What is the theme of CHANGING TIMES: RAMBLINGS OF AN OLD FART?  Does it fit your criteria of writing about ‘real life’?

CHANGING TIMES: RAMBLINGS OF AN OLD FART is about change, yesterday and today. And how people react to change personal, local, national and international. There are many laughs in the book, some surprises, and maybe a tear or two. One reviewer said, “It is like eating bon bons. I never know where the next story will take me.”  Though I call them ‘stories’, they actually happened, in the past or now. CHANGING TIMES: RAMBLINGS OF AN OLD FART is definitely non-fiction. The book appeals to all ages. It makes a great gift.

Do you always write from the same POV or do you switch it in different stories?

As a non-fiction author, I usually attempt NOT to show my POV. My goal is to impart information, not to cajole the reader into agreeing with me. I have recently written two articles: one was about legalizing medical marijuana, the other about powdered alcohol. In these, I did not show my bias.

However, the essays in CHANGING TIMES: RAMBLINGS OF AN OLD FART are not informational. I put them together for entertainment. They are fun to write and fun to read. “The short essays and large print make this an easy take-along read,” says another reviewer.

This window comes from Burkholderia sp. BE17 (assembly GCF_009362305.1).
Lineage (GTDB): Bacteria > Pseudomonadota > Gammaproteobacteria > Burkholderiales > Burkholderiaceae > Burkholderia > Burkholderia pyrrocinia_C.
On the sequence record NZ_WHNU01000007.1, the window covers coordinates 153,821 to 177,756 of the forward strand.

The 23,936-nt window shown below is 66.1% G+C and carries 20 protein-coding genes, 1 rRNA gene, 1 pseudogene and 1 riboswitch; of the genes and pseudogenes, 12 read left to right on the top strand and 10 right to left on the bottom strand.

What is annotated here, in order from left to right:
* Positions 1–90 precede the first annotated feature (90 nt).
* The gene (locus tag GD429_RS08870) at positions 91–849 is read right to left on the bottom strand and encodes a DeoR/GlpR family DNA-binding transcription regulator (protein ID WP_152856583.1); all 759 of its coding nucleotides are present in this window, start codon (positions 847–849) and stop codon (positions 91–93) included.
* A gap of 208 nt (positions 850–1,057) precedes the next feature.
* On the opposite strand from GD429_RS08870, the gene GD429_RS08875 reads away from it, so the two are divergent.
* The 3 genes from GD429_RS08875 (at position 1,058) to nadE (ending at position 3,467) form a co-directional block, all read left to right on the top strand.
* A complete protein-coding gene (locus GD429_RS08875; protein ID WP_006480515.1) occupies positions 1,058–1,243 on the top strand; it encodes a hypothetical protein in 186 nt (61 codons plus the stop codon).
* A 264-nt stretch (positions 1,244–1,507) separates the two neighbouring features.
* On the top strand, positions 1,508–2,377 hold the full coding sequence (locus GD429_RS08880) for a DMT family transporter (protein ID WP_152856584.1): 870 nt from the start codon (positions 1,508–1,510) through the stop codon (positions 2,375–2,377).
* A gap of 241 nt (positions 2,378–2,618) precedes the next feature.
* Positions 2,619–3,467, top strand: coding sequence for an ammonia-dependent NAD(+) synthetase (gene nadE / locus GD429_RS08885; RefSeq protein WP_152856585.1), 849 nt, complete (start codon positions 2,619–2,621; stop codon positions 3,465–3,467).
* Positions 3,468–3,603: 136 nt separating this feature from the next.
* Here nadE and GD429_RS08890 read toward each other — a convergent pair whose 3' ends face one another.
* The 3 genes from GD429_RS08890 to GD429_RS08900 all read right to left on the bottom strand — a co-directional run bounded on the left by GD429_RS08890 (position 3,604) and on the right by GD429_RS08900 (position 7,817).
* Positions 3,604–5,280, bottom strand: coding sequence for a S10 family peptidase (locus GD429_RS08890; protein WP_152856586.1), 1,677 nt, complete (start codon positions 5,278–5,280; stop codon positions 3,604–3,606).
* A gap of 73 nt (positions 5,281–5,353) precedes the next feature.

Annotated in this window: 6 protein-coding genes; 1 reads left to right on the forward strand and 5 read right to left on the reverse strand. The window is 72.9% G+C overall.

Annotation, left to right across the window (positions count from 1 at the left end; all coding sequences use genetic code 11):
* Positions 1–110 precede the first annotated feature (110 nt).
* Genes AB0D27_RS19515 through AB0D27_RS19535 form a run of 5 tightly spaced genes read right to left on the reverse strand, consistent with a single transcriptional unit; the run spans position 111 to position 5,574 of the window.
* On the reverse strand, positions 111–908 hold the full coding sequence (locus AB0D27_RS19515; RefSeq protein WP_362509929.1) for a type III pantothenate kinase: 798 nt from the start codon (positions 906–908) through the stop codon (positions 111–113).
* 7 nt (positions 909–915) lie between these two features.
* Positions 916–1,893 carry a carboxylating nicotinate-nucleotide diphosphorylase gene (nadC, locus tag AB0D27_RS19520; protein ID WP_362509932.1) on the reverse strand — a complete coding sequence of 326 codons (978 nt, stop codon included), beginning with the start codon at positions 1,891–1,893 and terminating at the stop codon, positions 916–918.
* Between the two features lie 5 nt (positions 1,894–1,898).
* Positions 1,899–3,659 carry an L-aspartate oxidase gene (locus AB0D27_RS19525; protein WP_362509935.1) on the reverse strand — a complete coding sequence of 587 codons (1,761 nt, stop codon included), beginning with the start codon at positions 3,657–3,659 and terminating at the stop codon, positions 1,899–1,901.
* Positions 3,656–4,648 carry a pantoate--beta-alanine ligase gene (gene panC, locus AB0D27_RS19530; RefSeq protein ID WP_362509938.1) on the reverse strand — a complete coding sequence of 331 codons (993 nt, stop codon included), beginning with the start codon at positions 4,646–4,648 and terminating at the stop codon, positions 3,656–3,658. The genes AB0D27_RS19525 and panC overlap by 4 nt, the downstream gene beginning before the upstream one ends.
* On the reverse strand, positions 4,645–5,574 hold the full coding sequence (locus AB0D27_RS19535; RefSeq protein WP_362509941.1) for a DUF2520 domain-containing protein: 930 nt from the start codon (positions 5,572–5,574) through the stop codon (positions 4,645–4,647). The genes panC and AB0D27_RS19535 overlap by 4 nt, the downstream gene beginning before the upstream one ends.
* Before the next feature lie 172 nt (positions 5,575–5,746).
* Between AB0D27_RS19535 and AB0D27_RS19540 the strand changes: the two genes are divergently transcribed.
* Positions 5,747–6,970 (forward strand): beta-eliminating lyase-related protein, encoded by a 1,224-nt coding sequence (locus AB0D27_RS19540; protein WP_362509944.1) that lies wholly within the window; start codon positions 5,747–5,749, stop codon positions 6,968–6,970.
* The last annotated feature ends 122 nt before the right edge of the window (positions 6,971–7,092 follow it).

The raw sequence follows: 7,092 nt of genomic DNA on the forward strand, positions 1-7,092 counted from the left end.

What advice would you give to new writers?

I think the advice is the same for fiction and non-fiction writers.

1. Keep writing. If you are having a severe case of writer’s block, stay right in that chair and write gibberish, or nursery rhymes OR, the best, is to free-write. You will soon find you are back where you want to be, in your story.

2. Stop writing for lunch or for the day when you are at a GOOD spot, not BAD. When you come back to work, it will be so much easier for you to find your groove.

3. Having trouble getting started on a new novel?  Start your story with an action point from the middle of your story. The exposition will occur as you are writing. This will make your reader more interested and curious.

4. Believe in your talent, keep writing and Good Luck.

 

WRITING SAMPLE

BUILT-IN OBSOLESCENCE

Warning: Products manufactured today  may have a predetermined life span

My computer stopped working last week. Not a warning, not a gasp, not a sigh; it just died. I punched all the keys. Not even a flutter. I called my son-in-law, who knows about these things.  Rick tried everything he knew but could not bring it back.